Work is a financial necessity for almost everyone, along with the sacrifices work sometimes demands. It can be drudgery. But work also can be fun and exciting. The competition can be energizing. Work can be an important and positive part of our lives.

I learned a lot about this from Amy Wrzesniewski and her work with job crafting (PDF). She describes three attitudes about work — what she calls jobs, careers, and callings. These three attitudes can indicate how satisfied individuals are in the workplace. Identifying your own outlook toward work can help you define what you need — or want — in your professional life.

People with a “jobs” mindset are working for the money and contain their time at work. All of the people I’ve known with this attitude tend to be dissatisfied, finding little meaning in what they do. They also are generally looking for something new.

Careerists work for advancement, pay, and prestige. I’ve seen careerists with widely different levels of happiness and satisfaction. If they think they’re “winning,” they’re happy. But others are concerned they’re not advancing at the pace they want, or they’re not in the role they deserve. While not entirely dissatisfied, they often wonder whether they’re being treated fairly or if there’s something better.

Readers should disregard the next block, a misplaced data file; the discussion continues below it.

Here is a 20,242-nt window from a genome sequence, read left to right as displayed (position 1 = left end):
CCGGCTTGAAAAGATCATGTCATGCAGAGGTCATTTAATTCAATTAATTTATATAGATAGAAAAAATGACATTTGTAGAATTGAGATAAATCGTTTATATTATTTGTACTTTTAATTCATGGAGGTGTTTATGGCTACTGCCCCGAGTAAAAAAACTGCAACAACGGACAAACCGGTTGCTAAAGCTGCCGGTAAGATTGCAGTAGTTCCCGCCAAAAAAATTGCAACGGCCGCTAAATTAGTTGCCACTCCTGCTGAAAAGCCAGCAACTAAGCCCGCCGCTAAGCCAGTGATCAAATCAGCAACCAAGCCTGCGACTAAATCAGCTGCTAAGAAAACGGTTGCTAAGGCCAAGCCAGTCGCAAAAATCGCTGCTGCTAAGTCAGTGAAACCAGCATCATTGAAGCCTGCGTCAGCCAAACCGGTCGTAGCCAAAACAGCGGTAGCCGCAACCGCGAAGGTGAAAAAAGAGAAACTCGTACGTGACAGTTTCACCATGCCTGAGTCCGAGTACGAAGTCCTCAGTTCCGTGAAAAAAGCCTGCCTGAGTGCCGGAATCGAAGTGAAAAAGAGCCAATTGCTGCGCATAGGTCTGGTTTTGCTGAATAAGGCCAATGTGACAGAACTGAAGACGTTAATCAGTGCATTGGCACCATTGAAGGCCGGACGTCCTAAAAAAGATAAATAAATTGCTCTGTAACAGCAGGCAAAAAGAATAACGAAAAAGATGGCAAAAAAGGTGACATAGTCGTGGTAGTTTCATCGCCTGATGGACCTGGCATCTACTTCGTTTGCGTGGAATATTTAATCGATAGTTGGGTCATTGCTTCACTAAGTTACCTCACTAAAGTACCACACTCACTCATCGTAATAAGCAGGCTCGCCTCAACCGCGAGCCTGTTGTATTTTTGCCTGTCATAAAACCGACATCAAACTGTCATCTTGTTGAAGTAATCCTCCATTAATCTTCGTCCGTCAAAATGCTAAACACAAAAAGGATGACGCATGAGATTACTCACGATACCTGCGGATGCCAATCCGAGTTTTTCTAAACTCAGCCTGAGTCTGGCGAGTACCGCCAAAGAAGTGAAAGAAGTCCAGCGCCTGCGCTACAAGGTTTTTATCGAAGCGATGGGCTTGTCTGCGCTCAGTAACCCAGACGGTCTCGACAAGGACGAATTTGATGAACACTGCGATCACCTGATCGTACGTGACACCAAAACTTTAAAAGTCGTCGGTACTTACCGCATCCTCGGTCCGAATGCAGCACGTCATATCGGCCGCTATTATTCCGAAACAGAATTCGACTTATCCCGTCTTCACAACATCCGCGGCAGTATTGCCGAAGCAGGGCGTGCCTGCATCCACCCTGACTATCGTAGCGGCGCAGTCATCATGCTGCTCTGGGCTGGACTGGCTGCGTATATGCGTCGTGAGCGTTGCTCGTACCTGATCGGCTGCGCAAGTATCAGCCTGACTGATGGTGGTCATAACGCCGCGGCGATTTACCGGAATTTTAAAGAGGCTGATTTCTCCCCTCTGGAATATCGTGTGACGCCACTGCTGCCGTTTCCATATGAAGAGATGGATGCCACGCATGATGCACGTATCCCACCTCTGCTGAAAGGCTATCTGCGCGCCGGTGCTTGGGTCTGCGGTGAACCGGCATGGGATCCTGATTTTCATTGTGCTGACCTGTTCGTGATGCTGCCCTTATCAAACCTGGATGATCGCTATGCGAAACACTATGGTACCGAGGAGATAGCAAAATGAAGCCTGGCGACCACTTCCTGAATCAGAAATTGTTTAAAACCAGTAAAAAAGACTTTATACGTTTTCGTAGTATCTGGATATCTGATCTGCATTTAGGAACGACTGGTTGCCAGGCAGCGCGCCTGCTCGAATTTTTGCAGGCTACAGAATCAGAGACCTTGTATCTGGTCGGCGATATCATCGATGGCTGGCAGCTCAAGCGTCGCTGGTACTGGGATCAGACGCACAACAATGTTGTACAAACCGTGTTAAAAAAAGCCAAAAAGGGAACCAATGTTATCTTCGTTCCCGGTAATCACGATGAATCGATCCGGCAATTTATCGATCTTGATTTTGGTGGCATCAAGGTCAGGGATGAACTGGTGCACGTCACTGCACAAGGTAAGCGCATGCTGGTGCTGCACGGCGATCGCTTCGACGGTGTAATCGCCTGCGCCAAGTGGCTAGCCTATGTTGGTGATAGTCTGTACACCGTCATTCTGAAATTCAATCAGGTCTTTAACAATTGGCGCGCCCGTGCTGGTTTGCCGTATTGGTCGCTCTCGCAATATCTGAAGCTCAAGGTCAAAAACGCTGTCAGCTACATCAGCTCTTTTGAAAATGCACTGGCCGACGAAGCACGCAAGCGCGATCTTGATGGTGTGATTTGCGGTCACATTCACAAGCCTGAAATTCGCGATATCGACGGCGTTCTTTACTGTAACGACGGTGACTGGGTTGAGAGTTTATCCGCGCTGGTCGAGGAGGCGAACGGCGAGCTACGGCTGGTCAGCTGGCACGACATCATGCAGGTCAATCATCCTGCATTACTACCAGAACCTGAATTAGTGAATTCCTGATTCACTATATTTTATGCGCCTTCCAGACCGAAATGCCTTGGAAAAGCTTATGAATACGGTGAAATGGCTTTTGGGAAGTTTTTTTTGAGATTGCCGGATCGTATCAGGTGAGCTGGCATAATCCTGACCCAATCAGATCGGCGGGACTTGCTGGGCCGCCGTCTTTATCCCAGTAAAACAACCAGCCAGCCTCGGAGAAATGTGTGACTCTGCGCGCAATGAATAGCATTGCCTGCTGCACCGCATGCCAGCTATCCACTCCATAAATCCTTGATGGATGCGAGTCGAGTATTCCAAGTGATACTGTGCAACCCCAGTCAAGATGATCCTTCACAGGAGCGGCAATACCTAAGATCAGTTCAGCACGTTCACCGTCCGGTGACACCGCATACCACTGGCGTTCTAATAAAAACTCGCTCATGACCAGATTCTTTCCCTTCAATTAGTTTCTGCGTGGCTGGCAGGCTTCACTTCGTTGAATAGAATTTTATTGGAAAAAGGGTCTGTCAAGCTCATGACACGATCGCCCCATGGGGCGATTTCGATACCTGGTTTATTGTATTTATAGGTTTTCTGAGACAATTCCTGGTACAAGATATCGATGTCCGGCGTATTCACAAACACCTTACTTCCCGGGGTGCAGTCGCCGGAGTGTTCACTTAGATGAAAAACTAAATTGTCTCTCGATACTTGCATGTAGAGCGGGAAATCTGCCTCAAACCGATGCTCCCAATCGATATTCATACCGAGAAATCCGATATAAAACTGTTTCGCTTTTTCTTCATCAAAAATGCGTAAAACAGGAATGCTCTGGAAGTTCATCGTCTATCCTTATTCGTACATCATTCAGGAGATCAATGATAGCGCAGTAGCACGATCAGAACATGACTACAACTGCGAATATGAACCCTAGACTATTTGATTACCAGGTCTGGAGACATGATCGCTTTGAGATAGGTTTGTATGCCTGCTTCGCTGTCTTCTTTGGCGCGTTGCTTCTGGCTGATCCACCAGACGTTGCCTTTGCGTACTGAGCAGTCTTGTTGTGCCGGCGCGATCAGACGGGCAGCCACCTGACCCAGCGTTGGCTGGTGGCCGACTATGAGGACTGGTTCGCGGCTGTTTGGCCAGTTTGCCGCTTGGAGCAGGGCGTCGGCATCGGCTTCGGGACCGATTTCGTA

But people with callings are different. They see their work as a positive end in itself. They feel good about what they’re doing. They give more to their work. They get more from it. And here’s a secret about people with callings: Not only are they happy and fulfilled, they’re often very successful, sometimes bringing financial rewards.

Individuals with callings differ because of what they prioritize in their work. Their goals are distinctive in three ways:

1. They emphasize service. People with callings put a higher priority on helping others. Some are guided by the kind of lofty purpose that’s associated with leaders in religion, public service, or charity work. Others operate their businesses to serve their markets in ways that make customers better off.

Brian (names have been changed) is a good example. After finishing his MBA, he got a well-paid position with a socially conscious mutual fund. He liked the fund’s purpose, but he felt little connection between what he did and his desire to improve the planet. Then he had an idea — to provide a new category of food product that would improve diets. Even though his second baby was about to arrive, he took the risk to make this happen. He left the fund to found his own company, knowing he’d be living on his savings. Brian came to life. A decade later, with his products on many retail shelves, Brian remains excited about what he’s doing, how he spends his days, and how it benefits people. It’s a calling.